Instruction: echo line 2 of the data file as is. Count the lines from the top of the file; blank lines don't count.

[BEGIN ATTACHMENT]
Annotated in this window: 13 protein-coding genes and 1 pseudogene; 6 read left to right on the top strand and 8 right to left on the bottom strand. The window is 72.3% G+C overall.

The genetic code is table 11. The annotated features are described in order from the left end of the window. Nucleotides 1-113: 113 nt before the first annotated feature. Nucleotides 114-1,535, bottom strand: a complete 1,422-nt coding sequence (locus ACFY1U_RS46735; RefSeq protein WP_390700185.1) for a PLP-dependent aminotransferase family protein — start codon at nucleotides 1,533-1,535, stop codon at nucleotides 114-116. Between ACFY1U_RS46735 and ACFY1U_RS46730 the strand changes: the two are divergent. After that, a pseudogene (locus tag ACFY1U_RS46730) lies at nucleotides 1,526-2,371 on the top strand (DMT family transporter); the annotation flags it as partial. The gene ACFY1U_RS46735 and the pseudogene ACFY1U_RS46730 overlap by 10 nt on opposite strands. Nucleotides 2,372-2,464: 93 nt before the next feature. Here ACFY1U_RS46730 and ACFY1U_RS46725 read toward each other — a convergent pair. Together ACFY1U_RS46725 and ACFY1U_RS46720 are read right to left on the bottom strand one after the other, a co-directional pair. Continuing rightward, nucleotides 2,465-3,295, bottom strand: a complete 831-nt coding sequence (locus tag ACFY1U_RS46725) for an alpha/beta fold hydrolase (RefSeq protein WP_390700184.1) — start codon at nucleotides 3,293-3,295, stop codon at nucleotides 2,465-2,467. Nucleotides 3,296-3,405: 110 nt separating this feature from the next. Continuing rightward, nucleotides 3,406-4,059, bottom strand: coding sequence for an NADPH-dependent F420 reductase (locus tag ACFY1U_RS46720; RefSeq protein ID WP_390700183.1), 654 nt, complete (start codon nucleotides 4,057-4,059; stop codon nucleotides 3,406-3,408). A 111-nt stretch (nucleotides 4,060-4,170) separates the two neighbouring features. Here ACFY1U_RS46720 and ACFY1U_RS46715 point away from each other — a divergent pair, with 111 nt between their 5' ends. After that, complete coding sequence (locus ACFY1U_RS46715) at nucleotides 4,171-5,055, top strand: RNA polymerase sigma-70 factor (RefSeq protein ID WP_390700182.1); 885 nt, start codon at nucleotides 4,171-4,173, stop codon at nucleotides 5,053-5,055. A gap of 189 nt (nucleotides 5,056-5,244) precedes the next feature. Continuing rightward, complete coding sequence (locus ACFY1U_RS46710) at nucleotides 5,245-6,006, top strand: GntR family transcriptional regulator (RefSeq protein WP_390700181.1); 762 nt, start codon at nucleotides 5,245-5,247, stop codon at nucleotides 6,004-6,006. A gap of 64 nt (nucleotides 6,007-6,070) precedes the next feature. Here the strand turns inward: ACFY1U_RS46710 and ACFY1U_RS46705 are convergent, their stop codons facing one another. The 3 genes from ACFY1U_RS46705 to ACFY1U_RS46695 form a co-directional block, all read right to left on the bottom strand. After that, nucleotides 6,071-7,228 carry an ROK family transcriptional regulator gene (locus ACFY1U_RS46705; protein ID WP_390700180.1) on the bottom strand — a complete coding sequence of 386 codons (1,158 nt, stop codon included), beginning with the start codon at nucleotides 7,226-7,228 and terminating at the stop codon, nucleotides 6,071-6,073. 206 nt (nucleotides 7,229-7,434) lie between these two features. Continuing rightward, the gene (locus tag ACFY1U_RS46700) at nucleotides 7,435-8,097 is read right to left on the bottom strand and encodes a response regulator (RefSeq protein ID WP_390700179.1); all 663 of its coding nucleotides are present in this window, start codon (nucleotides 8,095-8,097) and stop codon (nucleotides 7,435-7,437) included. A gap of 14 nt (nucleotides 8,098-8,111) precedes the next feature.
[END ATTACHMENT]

The genetic code is table 11. The annotated features are described in order from the left end of the window. Nucleotides 1-113: 113 nt before the first annotated feature. Nucleotides 114-1,535, bottom strand: a complete 1,422-nt coding sequence (locus ACFY1U_RS46735; RefSeq protein WP_390700185.1) for a PLP-dependent aminotransferase family protein — start codon at nucleotides 1,533-1,535, stop codon at nucleotides 114-116. Between ACFY1U_RS46735 and ACFY1U_RS46730 the strand changes: the two are divergent. After that, a pseudogene (locus tag ACFY1U_RS46730) lies at nucleotides 1,526-2,371 on the top strand (DMT family transporter); the annotation flags it as partial. The gene ACFY1U_RS46735 and the pseudogene ACFY1U_RS46730 overlap by 10 nt on opposite strands. Nucleotides 2,372-2,464: 93 nt before the next feature. Here ACFY1U_RS46730 and ACFY1U_RS46725 read toward each other — a convergent pair. Together ACFY1U_RS46725 and ACFY1U_RS46720 are read right to left on the bottom strand one after the other, a co-directional pair. Continuing rightward, nucleotides 2,465-3,295, bottom strand: a complete 831-nt coding sequence (locus tag ACFY1U_RS46725) for an alpha/beta fold hydrolase (RefSeq protein WP_390700184.1) — start codon at nucleotides 3,293-3,295, stop codon at nucleotides 2,465-2,467. Nucleotides 3,296-3,405: 110 nt separating this feature from the next. Continuing rightward, nucleotides 3,406-4,059, bottom strand: coding sequence for an NADPH-dependent F420 reductase (locus tag ACFY1U_RS46720; RefSeq protein ID WP_390700183.1), 654 nt, complete (start codon nucleotides 4,057-4,059; stop codon nucleotides 3,406-3,408). A 111-nt stretch (nucleotides 4,060-4,170) separates the two neighbouring features. Here ACFY1U_RS46720 and ACFY1U_RS46715 point away from each other — a divergent pair, with 111 nt between their 5' ends. After that, complete coding sequence (locus ACFY1U_RS46715) at nucleotides 4,171-5,055, top strand: RNA polymerase sigma-70 factor (RefSeq protein ID WP_390700182.1); 885 nt, start codon at nucleotides 4,171-4,173, stop codon at nucleotides 5,053-5,055. A gap of 189 nt (nucleotides 5,056-5,244) precedes the next feature. Continuing rightward, complete coding sequence (locus ACFY1U_RS46710) at nucleotides 5,245-6,006, top strand: GntR family transcriptional regulator (RefSeq protein WP_390700181.1); 762 nt, start codon at nucleotides 5,245-5,247, stop codon at nucleotides 6,004-6,006. A gap of 64 nt (nucleotides 6,007-6,070) precedes the next feature. Here the strand turns inward: ACFY1U_RS46710 and ACFY1U_RS46705 are convergent, their stop codons facing one another. The 3 genes from ACFY1U_RS46705 to ACFY1U_RS46695 form a co-directional block, all read right to left on the bottom strand. After that, nucleotides 6,071-7,228 carry an ROK family transcriptional regulator gene (locus ACFY1U_RS46705; protein ID WP_390700180.1) on the bottom strand — a complete coding sequence of 386 codons (1,158 nt, stop codon included), beginning with the start codon at nucleotides 7,226-7,228 and terminating at the stop codon, nucleotides 6,071-6,073. 206 nt (nucleotides 7,229-7,434) lie between these two features. Continuing rightward, the gene (locus tag ACFY1U_RS46700) at nucleotides 7,435-8,097 is read right to left on the bottom strand and encodes a response regulator (RefSeq protein ID WP_390700179.1); all 663 of its coding nucleotides are present in this window, start codon (nucleotides 8,095-8,097) and stop codon (nucleotides 7,435-7,437) included. A gap of 14 nt (nucleotides 8,098-8,111) precedes the next feature.